Windows Assessment and Deployment Kit for Windows 8 Release Preview

With Windows 7, Microsoft release a bunch of individual tools and toolkits, each as individual downloads, to aid in our assessment, deployment, and application compatibility testing/reconciliation.  With Windows 8, Microsoft are continuing with the free support tools, but it appears that they will be released in a single kit called the Windows Assessment and Deployment Kit (Windows ADK).

The tools in the Windows ADK include:

Application Compatibility Toolkit (ACT): The Application Compatibility Toolkit (ACT) helps IT Professionals understand potential application compatibility issues by identifying which applications are or are not compatible with the new versions of the Windows operating system. ACT helps to lower costs for application compatibility evaluation by providing an accurate inventory of the applications in your organization. ACT helps you to deploy Windows more quickly by helping to prioritize, test, and detect compatibility issues with your apps. By using ACT, you can become involved in the ACT Community and share your risk assessment with other ACT users. You can also test your web applications and web sites for compatibility with new releases of Internet Explorer. For more information, see Application Compatibility Toolkit.

Deployment Tools: Deployment tools enable you to customize, manage, and deploy Windows images. Deployment tools can be used to automate Windows deployments, removing the need for user interaction during Windows setup. Tools included with this feature are Deployment Imaging Servicing and Management (DISM) command line tool, DISM PowerShell cmdlets, DISM API, Windows System Image Manager (Windows SIM), and OSCDIMG. For more information, see Deployment Tools.

User State Migration Tool (USMT): USMT is a scriptable command line tool that IT Professionals can use to migrate user data from a previous Windows installation to a new Windows installation. By using USMT, you can create a customized migration framework that copies the user data you select and excludes any data that does not need to be migrated. Tools included with the feature are ScanState, Loadstate, and USMTUtils command line tools. For more information, see User State Migration Tool.

Volume Activation Management Tool (VAMT): The Volume Activation Management Tool (VAMT) enables IT professionals to automate and centrally manage the activation of Windows, Windows Server, Windows ThinPC, Windows POSReady 7, select add-on product keys, and Office for computers in their organization. VAMT can manage volume activation using retail keys (or single activation keys), multiple activation keys (MAKs), or Windows Key Management Service (KMS) keys. For more information, see Volume Activation Management Tool.

Windows Performance Toolkit (WPT): Windows Performance Toolkit includes tools to record system events and analyze performance data in a graphical user interface. Tools available in this toolkit include Windows Performance Recorder, Windows Performance Analyzer, and Xperf. For more information, see Windows Performance Toolkit.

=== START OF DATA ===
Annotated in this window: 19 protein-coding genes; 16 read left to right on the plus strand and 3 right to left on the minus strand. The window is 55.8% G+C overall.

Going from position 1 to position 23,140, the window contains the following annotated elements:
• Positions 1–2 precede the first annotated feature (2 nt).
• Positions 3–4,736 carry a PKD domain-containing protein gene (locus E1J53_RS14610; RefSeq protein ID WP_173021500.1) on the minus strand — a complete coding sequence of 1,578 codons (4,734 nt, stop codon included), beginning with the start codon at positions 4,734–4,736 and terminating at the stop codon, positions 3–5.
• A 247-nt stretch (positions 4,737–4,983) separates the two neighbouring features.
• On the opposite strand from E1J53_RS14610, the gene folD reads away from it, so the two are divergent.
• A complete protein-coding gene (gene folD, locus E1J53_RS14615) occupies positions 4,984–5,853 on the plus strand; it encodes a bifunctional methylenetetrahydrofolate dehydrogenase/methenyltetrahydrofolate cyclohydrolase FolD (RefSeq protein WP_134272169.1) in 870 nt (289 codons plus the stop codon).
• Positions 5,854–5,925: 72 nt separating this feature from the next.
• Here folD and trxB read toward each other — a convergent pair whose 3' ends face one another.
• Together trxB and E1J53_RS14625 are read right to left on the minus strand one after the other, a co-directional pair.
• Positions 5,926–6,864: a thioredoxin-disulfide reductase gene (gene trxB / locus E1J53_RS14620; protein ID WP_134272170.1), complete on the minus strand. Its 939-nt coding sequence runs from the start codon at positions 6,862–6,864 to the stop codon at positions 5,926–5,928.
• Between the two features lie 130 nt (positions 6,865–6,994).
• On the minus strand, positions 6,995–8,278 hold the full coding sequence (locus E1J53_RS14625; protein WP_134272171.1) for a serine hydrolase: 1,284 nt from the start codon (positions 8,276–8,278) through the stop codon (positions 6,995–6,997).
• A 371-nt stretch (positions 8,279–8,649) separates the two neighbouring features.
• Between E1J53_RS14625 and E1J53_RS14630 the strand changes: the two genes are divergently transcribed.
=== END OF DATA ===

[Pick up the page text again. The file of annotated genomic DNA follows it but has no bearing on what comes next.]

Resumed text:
Windows Assessment Toolkit: Tools to discover and run assessments on a single computer. Assessments are tasks that simulate user activity and examine the state of the computer. Assessments produce metrics for various aspects of the system, and provide recommendations for making improvements. For more information, see Windows Assessment Toolkit.
Windows Assessment Services: Tools to remotely manage settings, computers, images, and assessments in a lab environment where Windows Assessment Services is installed. This application can run on any computer with access to the server that is running Windows Assessment Services. For more information, see Windows Assessment Services.

Windows Preinstallation Environment (Windows PE): Minimal operating system designed to prepare a computer for installation and servicing of Windows. For more information, see Windows PE Technical Reference.

If OS deployment is your thing or in your future then this kit and you are going to be close friends.

70-681 (Windows 7/Office 2010 Deployment) Exam Preparation

I’ve been asked several times during the last week about how to prepare for 70-681, the exam on deploying Windows 7 and Office 2010, so I thought it was worthy of a blog post.  The issue is that there is no guidance from Microsoft on how to prepare for it in terms of materials.  And that is because it pulls in information from all over the place.  Think about it; Windows 7 deployment can include:

  • MAP
  • ACT
  • WAIK/ImageX
  • WDS
  • MDT
  • ConfigMgr OSD/Zero Touch

That’s 6 different products.  By the way, we cover all that in Mastering Windows 7 Deployment.  And that’s just Windows.  This exam also covers Office 2010.  They typically go hand in hand, which is why the exam includes both topics.  And this certification will be mandatory from May 2012 for the Microsoft partner Desktop competency (new and renewing partners).

If you want blogs/websites to read for preparation then check out:

From time to time, Microsoft is known to run classes for partners on training.  Your registered partner contacts in your company should be getting email announcements from the local MSFT partner team with any such information.  These courses are usually anywhere from free to very economic.  This is just a starting point to get the attendees on the ladder.  A course cannot be a complete exam prep.  And folks like Rhonda Layfield (USA) and Johan Arwidmark (in Europe but also USA) are known to run their own deployment training classes which can be attended by the public (for a fee).

In the end, most of the OS deployment stuff centres on a few things like WinPE, WSIM, SysPrep, and drivers.  I did the Vista/O2007 exam and Office deployment questions asked about evaluation/migration stuff.  To be honest, nothing prepares you for this exam like doing a lot of work in a lab.  That’s where your MSDN/TechNet licensing and a virtualisation host come in really handy.  You can get a little prep work done also in the TechNet Labs for Windows 7.

Mastering Windows 7 Deployment is Published

I’ve just recived an email from Sybex to say that the third book that I’ve been involved with, Mastering Windows 7 Deployment, has just started shipping from their warehouse(s).  Right now, is still on preorder but that will likely change in the coming hours or days.  The Wiley (Sybex is part of the Wiley group) site is live right now.

Who contributed?  Me, Darril Gibson (trainer/consultant, also of Mastering Windows Server), Kenneth van Surksum (Dutch MVP and well known blogger), Rhonda Layfield (deployment MVP, author, speaker, trainer), not to mention deployment MVPs/gurus Johan Arwidmark and Mikael Nystrom.  It was quite a cast to work with!  Big thanks to anyone I worked with on the project, especially those in Sybex who worked on the project.